There’s no guidebook for CEOs. Succeeding as the head honcho requires the ability to set clear priorities and take bold action.
To evaluate chief executives, Andreessen Horowitz—a venture capital firm in California’s Silicon Valley—asks three questions:
1. Does the CEO know what to do? A top CEO masters a wide range of activities. From making wise personnel decisions to selecting an advertising agency to identifying the best financing opportunities, a leader with insight and good judgment produces superior results.
What’s more, it’s important to know what to do without dallying. A willingness to take decisive action separates great leaders from also-rans. They make decisions characterized by speed and quality.
2. Does the CEO get the organization to do what he or she knows? It’s not enough that the person in charge knows what to do. The real test is whether that person can influence employees to execute properly.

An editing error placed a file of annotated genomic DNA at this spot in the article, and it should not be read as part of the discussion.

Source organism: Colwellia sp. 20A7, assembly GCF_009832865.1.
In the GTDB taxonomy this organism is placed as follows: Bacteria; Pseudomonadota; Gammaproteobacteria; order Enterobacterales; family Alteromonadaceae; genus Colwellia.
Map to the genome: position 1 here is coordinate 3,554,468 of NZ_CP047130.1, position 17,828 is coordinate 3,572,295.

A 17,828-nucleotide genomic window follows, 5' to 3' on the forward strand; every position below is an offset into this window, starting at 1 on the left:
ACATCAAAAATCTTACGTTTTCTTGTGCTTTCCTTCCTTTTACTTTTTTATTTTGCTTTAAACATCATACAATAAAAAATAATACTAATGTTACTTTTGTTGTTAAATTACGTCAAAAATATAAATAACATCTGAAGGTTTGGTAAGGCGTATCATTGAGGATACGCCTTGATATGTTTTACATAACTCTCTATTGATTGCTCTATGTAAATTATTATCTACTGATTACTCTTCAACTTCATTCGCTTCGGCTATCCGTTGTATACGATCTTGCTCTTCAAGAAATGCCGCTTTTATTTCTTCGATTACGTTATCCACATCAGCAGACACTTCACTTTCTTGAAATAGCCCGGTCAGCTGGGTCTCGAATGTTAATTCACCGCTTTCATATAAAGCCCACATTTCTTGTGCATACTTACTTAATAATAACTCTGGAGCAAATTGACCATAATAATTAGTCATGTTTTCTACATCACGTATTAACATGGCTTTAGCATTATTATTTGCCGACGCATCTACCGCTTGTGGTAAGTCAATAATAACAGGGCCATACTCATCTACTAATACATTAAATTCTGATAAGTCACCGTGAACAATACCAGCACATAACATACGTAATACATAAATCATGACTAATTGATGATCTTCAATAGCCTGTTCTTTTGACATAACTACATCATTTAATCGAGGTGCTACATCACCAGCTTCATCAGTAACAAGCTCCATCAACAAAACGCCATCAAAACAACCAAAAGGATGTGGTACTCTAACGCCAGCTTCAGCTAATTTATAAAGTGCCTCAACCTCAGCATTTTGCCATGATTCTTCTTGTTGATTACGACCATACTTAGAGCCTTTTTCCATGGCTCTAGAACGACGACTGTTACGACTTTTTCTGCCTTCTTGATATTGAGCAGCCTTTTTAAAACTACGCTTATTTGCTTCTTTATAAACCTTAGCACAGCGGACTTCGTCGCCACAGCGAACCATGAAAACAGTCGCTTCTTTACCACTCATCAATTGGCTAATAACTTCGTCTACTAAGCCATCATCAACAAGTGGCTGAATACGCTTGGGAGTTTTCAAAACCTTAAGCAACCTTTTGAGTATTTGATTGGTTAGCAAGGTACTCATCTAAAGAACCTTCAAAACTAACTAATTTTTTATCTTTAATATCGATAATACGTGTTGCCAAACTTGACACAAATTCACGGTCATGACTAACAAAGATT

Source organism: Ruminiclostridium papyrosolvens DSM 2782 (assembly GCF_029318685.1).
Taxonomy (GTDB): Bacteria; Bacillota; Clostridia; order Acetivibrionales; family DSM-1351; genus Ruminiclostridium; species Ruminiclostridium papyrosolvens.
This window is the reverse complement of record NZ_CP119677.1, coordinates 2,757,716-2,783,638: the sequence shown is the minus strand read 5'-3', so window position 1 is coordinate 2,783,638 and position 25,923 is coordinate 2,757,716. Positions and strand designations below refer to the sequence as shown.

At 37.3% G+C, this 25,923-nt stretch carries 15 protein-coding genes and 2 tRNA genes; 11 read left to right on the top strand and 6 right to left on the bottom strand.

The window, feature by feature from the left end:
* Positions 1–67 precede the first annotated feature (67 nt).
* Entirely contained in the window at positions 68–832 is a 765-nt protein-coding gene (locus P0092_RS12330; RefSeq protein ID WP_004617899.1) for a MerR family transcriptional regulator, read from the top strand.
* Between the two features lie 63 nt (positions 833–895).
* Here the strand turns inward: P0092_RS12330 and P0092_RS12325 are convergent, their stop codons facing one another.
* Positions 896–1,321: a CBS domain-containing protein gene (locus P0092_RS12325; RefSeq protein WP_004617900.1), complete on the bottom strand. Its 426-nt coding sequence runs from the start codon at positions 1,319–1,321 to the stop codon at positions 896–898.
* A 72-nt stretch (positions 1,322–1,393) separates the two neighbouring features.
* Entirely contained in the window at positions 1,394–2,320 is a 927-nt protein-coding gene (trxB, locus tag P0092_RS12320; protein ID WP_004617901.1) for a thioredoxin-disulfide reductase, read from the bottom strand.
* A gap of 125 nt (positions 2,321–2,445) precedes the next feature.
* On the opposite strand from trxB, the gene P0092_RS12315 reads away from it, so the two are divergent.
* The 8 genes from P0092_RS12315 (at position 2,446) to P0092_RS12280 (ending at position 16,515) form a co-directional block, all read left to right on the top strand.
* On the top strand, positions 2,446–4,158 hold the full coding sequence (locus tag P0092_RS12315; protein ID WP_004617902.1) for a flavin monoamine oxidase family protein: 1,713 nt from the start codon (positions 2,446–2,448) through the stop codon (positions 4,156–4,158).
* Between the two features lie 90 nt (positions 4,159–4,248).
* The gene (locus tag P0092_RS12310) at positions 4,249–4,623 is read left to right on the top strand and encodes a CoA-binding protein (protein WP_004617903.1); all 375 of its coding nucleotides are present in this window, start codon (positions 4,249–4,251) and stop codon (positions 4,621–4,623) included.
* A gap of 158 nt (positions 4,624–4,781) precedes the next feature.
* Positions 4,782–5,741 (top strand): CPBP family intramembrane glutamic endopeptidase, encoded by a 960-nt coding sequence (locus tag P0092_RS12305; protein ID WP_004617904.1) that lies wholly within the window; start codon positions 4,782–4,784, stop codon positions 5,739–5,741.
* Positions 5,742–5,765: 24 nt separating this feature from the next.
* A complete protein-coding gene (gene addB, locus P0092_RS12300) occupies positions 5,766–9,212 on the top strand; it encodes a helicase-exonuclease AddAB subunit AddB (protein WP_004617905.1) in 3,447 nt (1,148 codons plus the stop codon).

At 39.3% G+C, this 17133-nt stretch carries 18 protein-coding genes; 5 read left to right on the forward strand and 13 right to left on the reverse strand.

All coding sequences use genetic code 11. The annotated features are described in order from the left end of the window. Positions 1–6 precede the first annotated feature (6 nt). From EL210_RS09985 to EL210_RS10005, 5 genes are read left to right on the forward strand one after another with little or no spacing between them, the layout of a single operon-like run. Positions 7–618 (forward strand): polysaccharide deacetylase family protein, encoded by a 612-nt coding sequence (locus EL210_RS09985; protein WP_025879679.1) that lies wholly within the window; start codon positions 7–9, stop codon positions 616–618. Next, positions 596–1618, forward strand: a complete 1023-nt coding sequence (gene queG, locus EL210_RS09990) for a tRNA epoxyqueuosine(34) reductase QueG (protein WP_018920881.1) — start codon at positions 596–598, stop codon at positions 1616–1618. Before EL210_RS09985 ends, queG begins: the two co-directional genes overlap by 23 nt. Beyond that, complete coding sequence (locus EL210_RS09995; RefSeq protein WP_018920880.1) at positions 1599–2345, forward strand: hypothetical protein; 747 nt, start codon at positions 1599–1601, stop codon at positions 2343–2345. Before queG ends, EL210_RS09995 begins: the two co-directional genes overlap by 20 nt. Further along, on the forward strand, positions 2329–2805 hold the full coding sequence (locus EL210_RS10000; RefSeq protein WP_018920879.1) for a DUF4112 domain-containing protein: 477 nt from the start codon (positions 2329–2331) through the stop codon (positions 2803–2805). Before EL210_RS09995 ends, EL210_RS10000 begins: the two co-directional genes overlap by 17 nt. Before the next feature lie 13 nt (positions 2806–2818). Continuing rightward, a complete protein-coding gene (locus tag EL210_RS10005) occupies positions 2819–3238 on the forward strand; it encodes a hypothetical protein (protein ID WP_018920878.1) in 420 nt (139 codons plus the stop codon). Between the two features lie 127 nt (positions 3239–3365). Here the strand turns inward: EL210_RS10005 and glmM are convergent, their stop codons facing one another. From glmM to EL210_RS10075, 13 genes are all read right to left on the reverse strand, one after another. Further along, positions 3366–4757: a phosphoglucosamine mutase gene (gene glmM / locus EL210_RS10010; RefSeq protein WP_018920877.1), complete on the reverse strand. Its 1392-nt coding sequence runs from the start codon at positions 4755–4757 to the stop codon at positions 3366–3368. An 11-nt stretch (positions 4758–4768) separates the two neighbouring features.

It all begins with articulating a vision. Everyone needs to buy into the vision, and the CEO must spark commitment and enthusiasm among the workforce.
Getting people to do what the CEO thinks best also demands a rigorous recruiting process. Leaders who ensure that the organization has plugged the right talent into the right roles to execute the strategy are well positioned to succeed.
3. Did the CEO achieve the desired results against an appropriate set of objectives? Part of a leader’s job is to measure results based on well-calibrated objectives that aren’t too easy—or hard—to attain. The size and scope of the objectives will vary based on the organization, the industry it operates in and the economic backdrop at the time.
— Adapted from “How Andreessen Horowitz Evaluates CEOs,” Ben Horowitz.